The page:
By JB Clark/NEMS Daily Journal
Lee County is home to Mississippi’s Fire Department of the Year, the Tupelo Fire Department, but also home to 17 other departments that work to provide fire protection to the county, most of them working for no pay.
Approximately 465 firefighters work to protect Lee County’s 18 fire districts, covering about 453 square miles of land – more than one firefighter for each square mile. Of those 465 firefighters, about 360 serve strictly as volunteers.
“The volunteer departments are a vital asset to the communities and play an important role in fire suppression in the county,” said Tupelo Fire Chief Thomas Walker. “If they need help they can call us, and if we need help we can call them. They are a vital function for Lee County.”
The departments are organized under Lee County Fire Director David Homan, who also serves in the Shannon Volunteer Fire Department. Each department is under a mutual aid agreement to ensure the entire county gets adequate fire coverage all day, every day.
Baldwyn Fire Chief Jerry Ozbirn said the agreement ensures enough firefighters respond to each fire.
“If they need us, we respond,” Ozbirn said. “During the day, people are at work. You don’t have the firemen in the day that you do at night, so we pool our resources to make it work.”
Homan has been working as a volunteer firefighter since he was in his teens.
“I grew up next to a fire station, so I was chasing fire trucks until I was old enough to ride in them,” Homan said. “They’re the unsung heroes of the county, and they save the people millions of dollars.”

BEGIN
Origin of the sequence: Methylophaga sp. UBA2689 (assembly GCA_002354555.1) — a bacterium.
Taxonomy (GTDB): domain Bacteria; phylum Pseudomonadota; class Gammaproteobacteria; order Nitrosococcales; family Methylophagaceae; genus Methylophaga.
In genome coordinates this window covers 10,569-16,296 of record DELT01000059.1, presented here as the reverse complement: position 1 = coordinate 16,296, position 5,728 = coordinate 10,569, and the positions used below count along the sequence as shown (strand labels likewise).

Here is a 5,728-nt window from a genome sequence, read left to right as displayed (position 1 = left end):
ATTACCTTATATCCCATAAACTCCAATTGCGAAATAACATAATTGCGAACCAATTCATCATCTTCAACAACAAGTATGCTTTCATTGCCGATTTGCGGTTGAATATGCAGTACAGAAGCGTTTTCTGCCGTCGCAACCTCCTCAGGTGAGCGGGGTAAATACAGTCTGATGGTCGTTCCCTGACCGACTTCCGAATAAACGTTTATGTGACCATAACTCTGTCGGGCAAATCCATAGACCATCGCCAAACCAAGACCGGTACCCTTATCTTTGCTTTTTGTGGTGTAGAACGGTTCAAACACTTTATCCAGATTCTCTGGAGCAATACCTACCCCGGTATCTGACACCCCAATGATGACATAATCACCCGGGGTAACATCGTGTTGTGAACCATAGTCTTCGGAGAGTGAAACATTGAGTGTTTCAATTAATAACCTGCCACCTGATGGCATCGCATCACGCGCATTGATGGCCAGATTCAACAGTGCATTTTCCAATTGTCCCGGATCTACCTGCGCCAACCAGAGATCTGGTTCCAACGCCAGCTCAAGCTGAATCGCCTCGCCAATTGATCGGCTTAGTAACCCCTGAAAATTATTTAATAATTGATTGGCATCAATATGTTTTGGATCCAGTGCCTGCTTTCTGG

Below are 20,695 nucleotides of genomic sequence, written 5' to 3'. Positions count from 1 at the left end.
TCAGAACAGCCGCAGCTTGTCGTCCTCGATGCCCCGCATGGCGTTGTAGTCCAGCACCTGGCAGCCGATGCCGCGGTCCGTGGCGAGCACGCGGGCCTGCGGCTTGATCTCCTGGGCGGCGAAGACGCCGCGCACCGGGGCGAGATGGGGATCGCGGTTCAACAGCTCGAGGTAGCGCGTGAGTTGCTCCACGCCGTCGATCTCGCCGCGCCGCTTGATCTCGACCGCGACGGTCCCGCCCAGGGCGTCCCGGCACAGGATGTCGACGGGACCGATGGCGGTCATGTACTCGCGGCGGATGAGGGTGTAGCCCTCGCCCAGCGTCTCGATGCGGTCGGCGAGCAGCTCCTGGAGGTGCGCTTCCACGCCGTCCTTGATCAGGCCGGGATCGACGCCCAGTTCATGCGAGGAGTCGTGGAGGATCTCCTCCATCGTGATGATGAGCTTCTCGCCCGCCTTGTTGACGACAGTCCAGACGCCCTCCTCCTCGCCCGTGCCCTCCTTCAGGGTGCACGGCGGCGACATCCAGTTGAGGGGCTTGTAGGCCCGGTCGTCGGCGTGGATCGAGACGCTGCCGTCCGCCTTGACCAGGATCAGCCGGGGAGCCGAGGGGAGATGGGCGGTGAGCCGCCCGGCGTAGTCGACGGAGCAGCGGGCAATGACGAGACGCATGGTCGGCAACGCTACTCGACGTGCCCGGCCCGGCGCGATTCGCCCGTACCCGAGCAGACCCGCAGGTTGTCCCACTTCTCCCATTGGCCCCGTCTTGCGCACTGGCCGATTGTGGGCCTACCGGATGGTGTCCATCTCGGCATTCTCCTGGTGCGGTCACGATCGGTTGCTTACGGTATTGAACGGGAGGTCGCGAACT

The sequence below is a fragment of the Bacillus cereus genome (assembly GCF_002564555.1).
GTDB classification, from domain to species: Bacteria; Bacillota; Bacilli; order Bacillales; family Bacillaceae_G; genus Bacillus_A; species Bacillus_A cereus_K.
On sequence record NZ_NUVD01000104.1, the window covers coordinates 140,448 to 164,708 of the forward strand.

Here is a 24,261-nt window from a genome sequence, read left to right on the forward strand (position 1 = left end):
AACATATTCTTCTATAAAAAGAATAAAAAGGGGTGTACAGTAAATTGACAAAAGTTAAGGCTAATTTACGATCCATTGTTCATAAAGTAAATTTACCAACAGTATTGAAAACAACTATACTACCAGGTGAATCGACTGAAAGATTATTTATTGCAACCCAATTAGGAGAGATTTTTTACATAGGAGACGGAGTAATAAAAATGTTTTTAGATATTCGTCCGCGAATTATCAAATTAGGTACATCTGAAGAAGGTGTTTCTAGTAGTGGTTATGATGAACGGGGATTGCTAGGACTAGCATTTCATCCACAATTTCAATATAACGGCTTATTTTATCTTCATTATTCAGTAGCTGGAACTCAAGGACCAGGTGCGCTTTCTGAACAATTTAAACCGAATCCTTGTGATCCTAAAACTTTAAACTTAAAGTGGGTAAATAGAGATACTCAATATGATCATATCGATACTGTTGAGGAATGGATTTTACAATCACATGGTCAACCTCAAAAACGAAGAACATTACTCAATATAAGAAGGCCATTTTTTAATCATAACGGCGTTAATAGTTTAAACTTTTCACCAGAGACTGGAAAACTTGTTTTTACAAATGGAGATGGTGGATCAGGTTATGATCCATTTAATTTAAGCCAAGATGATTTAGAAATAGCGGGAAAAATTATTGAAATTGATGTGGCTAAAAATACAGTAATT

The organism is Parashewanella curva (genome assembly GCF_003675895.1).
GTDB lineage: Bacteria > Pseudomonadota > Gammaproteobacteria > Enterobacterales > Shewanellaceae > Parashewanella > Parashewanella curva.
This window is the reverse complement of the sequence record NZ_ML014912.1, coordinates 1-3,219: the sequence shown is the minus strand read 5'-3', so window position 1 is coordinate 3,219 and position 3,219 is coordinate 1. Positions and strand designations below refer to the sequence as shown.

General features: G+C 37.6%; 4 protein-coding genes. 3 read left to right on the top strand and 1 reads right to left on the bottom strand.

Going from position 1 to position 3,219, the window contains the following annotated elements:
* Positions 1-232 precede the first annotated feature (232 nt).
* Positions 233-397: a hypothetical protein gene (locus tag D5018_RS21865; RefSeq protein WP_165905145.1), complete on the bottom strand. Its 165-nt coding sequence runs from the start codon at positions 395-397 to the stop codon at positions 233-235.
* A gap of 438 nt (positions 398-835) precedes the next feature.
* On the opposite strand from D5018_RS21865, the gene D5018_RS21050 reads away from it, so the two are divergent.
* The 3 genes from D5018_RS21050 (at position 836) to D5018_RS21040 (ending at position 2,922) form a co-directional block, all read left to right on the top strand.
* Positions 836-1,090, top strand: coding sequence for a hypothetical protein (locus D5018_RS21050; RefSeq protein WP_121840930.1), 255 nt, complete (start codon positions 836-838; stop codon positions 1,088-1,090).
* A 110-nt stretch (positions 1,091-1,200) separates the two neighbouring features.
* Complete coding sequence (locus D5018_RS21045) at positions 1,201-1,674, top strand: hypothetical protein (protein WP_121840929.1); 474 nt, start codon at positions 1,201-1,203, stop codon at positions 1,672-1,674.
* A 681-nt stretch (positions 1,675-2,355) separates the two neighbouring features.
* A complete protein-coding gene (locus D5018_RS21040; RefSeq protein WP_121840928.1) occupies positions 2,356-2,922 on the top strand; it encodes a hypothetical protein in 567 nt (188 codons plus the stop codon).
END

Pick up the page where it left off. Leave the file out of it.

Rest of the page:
Homan said the savings come not only when property is saved from burning but also in fire insurance and taxes.
Each rural department is able to levy a four-mill tax through the board of supervisors, and the departments inside city limits levy taxes through their respective city boards.
The tax money allows the departments to buy equipment like their radios, protective clothing and fire and rescue trucks.
Homan said new volunteers have been hard to come by in the past few years, but the departments try to make joining simple.
“You just have to let the department know you want to be a member, and there is a waiting period while they do a background check and then vote you in,” Homan said. “We try to make it easy to be a volunteer – you just have to be willing to run into a burning building to help someone you don’t know.”
As first responders, the departments respond not only to fires, but to most emergency calls.
Traffic accidents and medical emergencies make up the largest portion of emergency calls received by fire departments.
To become certified, volunteers go through 80 hours of classroom training and then spend a day working through the academy courses. To get the second certification level, a volunteer must spend 40 more hours in the classroom and become familiar with hazmat and EMR practices.
Homan said Lee County normally provides training.
“Each department has its own problems as far as having enough guys at fires or rescues, and we kind of depend on each other to back everyone up,” said Willie Payne, chief of the Belden Volunteer Fire Department. “I work at the hospital on and off during the week, so I keep my ears perked up to the surrounding area and will lend assistance when I’m off. That’s what each department does. There’s an old saying, ‘If you call for help, be looking for a place to park everyone because they’re coming.'”
The volunteer fire departments lower each district’s fire rating according to their manpower, equipment and response times. Each district starts with a rating of 10 and as the fire protection improves, so do the ratings.
No fire district in Lee County has a rating higher than 9, many of them going to 8 and 7. Tupelo has a 4.